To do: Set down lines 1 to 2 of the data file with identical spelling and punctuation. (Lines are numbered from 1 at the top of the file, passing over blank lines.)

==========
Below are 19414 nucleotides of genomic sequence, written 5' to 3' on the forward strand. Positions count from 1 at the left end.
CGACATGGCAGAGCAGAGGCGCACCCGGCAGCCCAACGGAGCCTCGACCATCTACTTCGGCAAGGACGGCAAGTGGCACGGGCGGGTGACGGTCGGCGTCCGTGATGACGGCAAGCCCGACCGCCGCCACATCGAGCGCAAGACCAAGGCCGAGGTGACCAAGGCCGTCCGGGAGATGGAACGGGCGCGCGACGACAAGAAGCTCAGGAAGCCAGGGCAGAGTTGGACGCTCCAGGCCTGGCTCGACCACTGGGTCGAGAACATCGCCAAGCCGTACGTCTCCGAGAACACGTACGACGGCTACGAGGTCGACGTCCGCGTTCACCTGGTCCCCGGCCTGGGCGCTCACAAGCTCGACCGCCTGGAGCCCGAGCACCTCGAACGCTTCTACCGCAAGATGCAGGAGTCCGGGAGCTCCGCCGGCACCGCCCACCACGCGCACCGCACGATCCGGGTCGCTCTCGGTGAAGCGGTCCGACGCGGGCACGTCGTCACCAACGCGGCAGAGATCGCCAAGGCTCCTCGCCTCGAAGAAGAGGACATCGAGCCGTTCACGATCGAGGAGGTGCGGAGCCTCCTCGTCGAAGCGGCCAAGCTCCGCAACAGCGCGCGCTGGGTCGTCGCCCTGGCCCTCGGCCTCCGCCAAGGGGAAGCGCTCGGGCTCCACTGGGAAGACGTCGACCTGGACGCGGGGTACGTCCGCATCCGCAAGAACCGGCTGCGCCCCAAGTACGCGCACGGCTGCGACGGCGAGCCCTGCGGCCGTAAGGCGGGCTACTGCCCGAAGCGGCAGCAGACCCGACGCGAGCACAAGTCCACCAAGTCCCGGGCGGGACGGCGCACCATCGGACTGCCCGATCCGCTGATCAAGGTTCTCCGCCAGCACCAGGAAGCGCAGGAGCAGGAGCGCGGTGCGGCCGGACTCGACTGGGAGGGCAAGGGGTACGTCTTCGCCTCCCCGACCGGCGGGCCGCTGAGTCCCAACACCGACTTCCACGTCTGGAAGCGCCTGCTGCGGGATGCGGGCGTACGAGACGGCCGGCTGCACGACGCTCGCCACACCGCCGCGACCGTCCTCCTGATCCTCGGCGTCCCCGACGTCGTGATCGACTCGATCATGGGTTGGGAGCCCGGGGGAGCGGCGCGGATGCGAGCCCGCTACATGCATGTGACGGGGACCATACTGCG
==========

Below are 19414 nucleotides of genomic sequence, written 5' to 3' on the forward strand. Positions count from 1 at the left end.
CGACATGGCAGAGCAGAGGCGCACCCGGCAGCCCAACGGAGCCTCGACCATCTACTTCGGCAAGGACGGCAAGTGGCACGGGCGGGTGACGGTCGGCGTCCGTGATGACGGCAAGCCCGACCGCCGCCACATCGAGCGCAAGACCAAGGCCGAGGTGACCAAGGCCGTCCGGGAGATGGAACGGGCGCGCGACGACAAGAAGCTCAGGAAGCCAGGGCAGAGTTGGACGCTCCAGGCCTGGCTCGACCACTGGGTCGAGAACATCGCCAAGCCGTACGTCTCCGAGAACACGTACGACGGCTACGAGGTCGACGTCCGCGTTCACCTGGTCCCCGGCCTGGGCGCTCACAAGCTCGACCGCCTGGAGCCCGAGCACCTCGAACGCTTCTACCGCAAGATGCAGGAGTCCGGGAGCTCCGCCGGCACCGCCCACCACGCGCACCGCACGATCCGGGTCGCTCTCGGTGAAGCGGTCCGACGCGGGCACGTCGTCACCAACGCGGCAGAGATCGCCAAGGCTCCTCGCCTCGAAGAAGAGGACATCGAGCCGTTCACGATCGAGGAGGTGCGGAGCCTCCTCGTCGAAGCGGCCAAGCTCCGCAACAGCGCGCGCTGGGTCGTCGCCCTGGCCCTCGGCCTCCGCCAAGGGGAAGCGCTCGGGCTCCACTGGGAAGACGTCGACCTGGACGCGGGGTACGTCCGCATCCGCAAGAACCGGCTGCGCCCCAAGTACGCGCACGGCTGCGACGGCGAGCCCTGCGGCCGTAAGGCGGGCTACTGCCCGAAGCGGCAGCAGACCCGACGCGAGCACAAGTCCACCAAGTCCCGGGCGGGACGGCGCACCATCGGACTGCCCGATCCGCTGATCAAGGTTCTCCGCCAGCACCAGGAAGCGCAGGAGCAGGAGCGCGGTGCGGCCGGACTCGACTGGGAGGGCAAGGGGTACGTCTTCGCCTCCCCGACCGGCGGGCCGCTGAGTCCCAACACCGACTTCCACGTCTGGAAGCGCCTGCTGCGGGATGCGGGCGTACGAGACGGCCGGCTGCACGACGCTCGCCACACCGCCGCGACCGTCCTCCTGATCCTCGGCGTCCCCGACGTCGTGATCGACTCGATCATGGGTTGGGAGCCCGGGGGAGCGGCGCGGATGCGAGCCCGCTACATGCATGTGACGGGGACCATACTGCG